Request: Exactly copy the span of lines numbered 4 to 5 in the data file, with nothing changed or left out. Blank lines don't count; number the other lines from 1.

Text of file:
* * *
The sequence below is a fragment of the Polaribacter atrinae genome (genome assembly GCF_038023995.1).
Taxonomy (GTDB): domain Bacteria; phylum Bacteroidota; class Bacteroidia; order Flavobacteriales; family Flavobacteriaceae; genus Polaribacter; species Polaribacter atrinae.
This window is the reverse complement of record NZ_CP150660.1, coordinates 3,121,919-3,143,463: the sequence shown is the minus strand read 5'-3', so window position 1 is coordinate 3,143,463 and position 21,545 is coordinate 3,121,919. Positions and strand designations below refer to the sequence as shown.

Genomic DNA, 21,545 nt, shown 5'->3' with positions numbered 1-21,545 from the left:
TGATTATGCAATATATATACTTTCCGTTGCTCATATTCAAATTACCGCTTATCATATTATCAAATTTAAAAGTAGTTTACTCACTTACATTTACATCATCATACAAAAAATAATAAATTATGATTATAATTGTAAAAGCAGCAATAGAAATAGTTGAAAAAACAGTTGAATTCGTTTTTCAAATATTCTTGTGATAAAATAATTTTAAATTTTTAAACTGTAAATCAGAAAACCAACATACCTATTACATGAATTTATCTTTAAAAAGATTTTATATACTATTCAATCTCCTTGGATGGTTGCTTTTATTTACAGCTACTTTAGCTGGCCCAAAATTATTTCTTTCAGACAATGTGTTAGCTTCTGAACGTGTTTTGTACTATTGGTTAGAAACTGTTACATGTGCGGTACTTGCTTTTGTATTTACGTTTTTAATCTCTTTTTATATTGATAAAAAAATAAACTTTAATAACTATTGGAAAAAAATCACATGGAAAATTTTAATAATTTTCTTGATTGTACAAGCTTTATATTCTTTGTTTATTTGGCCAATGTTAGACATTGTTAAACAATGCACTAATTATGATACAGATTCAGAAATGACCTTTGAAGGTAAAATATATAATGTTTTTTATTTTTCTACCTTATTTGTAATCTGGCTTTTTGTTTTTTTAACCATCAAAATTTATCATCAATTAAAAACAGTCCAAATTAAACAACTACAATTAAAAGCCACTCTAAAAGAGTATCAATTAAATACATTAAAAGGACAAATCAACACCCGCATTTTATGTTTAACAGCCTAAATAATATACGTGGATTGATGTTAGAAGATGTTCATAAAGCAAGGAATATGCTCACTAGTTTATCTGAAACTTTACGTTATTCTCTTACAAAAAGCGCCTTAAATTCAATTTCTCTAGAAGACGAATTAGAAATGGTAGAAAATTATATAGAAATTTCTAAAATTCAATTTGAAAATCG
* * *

Genomic DNA, 21,545 nt, shown 5'->3' with positions numbered 1-21,545 from the left:
TGATTATGCAATATATATACTTTCCGTTGCTCATATTCAAATTACCGCTTATCATATTATCAAATTTAAAAGTAGTTTACTCACTTACATTTACATCATCATACAAAAAATAATAAATTATGATTATAATTGTAAAAGCAGCAATAGAAATAGTTGAAAAAACAGTTGAATTCGTTTTTCAAATATTCTTGTGATAAAATAATTTTAAATTTTTAAACTGTAAATCAGAAAACCAACATACCTATTACATGAATTTATCTTTAAAAAGATTTTATATACTATTCAATCTCCTTGGATGGTTGCTTTTATTTACAGCTACTTTAGCTGGCCCAAAATTATTTCTTTCAGACAATGTGTTAGCTTCTGAACGTGTTTTGTACTATTGGTTAGAAACTGTTACATGTGCGGTACTTGCTTTTGTATTTACGTTTTTAATCTCTTTTTATATTGATAAAAAAATAAACTTTAATAACTATTGGAAAAAAATCACATGGAAAATTTTAATAATTTTCTTGATTGTACAAGCTTTATATTCTTTGTTTATTTGGCCAATGTTAGACATTGTTAAACAATGCACTAATTATGATACAGATTCAGAAATGACCTTTGAAGGTAAAATATATAATGTTTTTTATTTTTCTACCTTATTTGTAATCTGGCTTTTTGTTTTTTTAACCATCAAAATTTATCATCAATTAAAAACAGTCCAAATTAAACAACTACAATTAAAAGCCACTCTAAAAGAGTATCAATTAAATACATTAAAAGGACAAATCAACACCCGCATTTTATGTTTAACAGCCTAAATAATATACGTGGATTGATGTTAGAAGATGTTCATAAAGCAAGGAATATGCTCACTAGTTTATCTGAAACTTTACGTTATTCTCTTACAAAAAGCGCCTTAAATTCAATTTCTCTAGAAGACGAATTAGAAATGGTAGAAAATTATATAGAAATTTCTAAAATTCAATTTGAAAATCG